How did you meet your wife?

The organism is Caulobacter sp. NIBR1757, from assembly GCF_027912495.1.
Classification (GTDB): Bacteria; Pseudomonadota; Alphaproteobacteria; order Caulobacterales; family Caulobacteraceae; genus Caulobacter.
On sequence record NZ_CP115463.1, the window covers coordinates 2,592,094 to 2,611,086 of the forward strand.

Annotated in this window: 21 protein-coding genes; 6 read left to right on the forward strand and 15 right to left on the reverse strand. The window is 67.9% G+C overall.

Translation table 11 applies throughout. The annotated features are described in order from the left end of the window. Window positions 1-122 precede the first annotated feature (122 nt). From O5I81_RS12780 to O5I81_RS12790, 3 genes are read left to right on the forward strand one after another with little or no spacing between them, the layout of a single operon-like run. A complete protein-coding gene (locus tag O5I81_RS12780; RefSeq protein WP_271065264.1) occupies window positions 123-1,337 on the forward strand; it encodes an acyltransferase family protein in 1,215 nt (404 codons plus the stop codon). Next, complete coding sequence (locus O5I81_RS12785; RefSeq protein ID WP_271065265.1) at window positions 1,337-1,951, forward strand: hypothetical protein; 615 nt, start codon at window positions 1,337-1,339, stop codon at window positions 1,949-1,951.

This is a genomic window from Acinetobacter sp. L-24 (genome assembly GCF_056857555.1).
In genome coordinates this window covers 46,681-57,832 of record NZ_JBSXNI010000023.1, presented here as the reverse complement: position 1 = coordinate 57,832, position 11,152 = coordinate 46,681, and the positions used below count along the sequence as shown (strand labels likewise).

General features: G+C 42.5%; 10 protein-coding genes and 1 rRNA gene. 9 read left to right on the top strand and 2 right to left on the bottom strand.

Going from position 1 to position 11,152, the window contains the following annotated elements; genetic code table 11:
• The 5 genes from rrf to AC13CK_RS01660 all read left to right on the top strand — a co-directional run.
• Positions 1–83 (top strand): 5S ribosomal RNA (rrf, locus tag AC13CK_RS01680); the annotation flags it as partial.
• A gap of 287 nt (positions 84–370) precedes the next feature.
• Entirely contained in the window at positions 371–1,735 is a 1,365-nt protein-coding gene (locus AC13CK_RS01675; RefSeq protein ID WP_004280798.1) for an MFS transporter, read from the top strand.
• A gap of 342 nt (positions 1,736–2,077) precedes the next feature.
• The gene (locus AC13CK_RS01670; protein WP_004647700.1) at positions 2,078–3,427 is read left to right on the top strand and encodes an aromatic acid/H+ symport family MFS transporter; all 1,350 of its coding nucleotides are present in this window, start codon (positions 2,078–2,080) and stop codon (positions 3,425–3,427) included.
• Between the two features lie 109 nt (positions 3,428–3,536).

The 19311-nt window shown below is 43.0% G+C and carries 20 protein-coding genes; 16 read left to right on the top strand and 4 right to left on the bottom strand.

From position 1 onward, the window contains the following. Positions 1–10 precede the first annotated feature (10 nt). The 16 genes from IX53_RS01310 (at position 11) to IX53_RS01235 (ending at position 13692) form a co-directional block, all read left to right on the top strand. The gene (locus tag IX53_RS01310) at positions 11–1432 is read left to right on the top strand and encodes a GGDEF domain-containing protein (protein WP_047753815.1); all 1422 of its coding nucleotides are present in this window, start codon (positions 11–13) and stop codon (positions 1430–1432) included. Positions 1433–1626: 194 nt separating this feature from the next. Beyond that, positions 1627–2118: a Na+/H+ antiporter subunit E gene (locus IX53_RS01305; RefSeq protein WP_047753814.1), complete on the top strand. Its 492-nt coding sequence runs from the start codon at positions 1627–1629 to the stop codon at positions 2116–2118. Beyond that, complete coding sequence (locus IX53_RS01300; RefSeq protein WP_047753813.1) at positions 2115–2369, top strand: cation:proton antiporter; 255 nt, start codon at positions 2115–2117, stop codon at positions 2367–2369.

In 1954, I was in the senior service and had a car, and was comfortable. So whenever my driver was driving me, I always prayed to God that I would like to have a tall, slim beautiful wife sitting next to me. In the Red Cross, I worked myself like I was going to die. I could go to eight schools in one day teaching. It was tough but I was very strong. Remember, I had been doing nothing for years, so I had accumulated so much energy and it was time to burn it. We had a course at Ijero Baptist Church and there was a teacher there, slim girl, very dedicated and hardworking. When they came to my place to help me, she was the only one who would ask me about the snakes. How did you cope yesterday? I would say I did my best. Because I worked very hard, I was not eating very well. For over 50 years of my life, I ate once a day. And I used to eat very small meals. It’s now that I take a light breakfast. If I don’t eat, I’m very smart, but the moment I eat, I get dull. So she was so dedicated that all the other officials respected her. In our yearly Red Cross programme, we used to have a big show to celebrate the World Red Cross Day. One particular year, the Red Cross Day in Nigeria was going to be celebrated with a beauty contest. They had the preliminaries and on the night of the final, one of the ladies for the finals was not there and there was no GSM at that time. And the judges said no, it would not be right to have it that way. So the secretary of the Red Cross, Mrs. Doherty, asked people to tell Edith (that’s her name) to join them to complete the number. She said no, she wasn’t prepared for it and she was a shy girl. They called me and said you’re the boss, tell her. It’s just to stand in there, finish. I persuaded her and she agreed. She came second. The second prize included training in Norway, Sweden, Finland and Britain. As time went on, I decided that I would get married to her because she was a well-behaved girl. She said okay but that I should come and see her parents. So I used to visit their house at Apapa Road. I noticed that her parents were not so warm, but I would greet them and go my way. But I kept wondering how I would talk to them about getting married to this girl. So I spoke to the mentor of Junior Red Cross, Mrs. Ogunmuyiwa. She said ‘good, she’s a good girl, we will support you.’ She agreed to follow me to meet with the parents. So we went there and greeted them nicely. She told them our intention. When we left, the father called Edith to say ‘you say that man is an Igbo man,’ she said yes. He said then he must be a useless Igbo man. Where do you hear that a woman goes to marry a woman? How can he bring a woman to come to marry a woman? So they hated me. They said all kinds of terrible things about me and didn’t want to know what kind of person I was. And they believed that only poor people were in the Red Cross. They didn’t want to know who I was and how I got there. I faced antagonism when I went to their house. It was looking like who brought this animal here? You know, you could see the attitude. I became sick of going there. But I had a strong feeling that what I had prayed for in 1954, I would get it.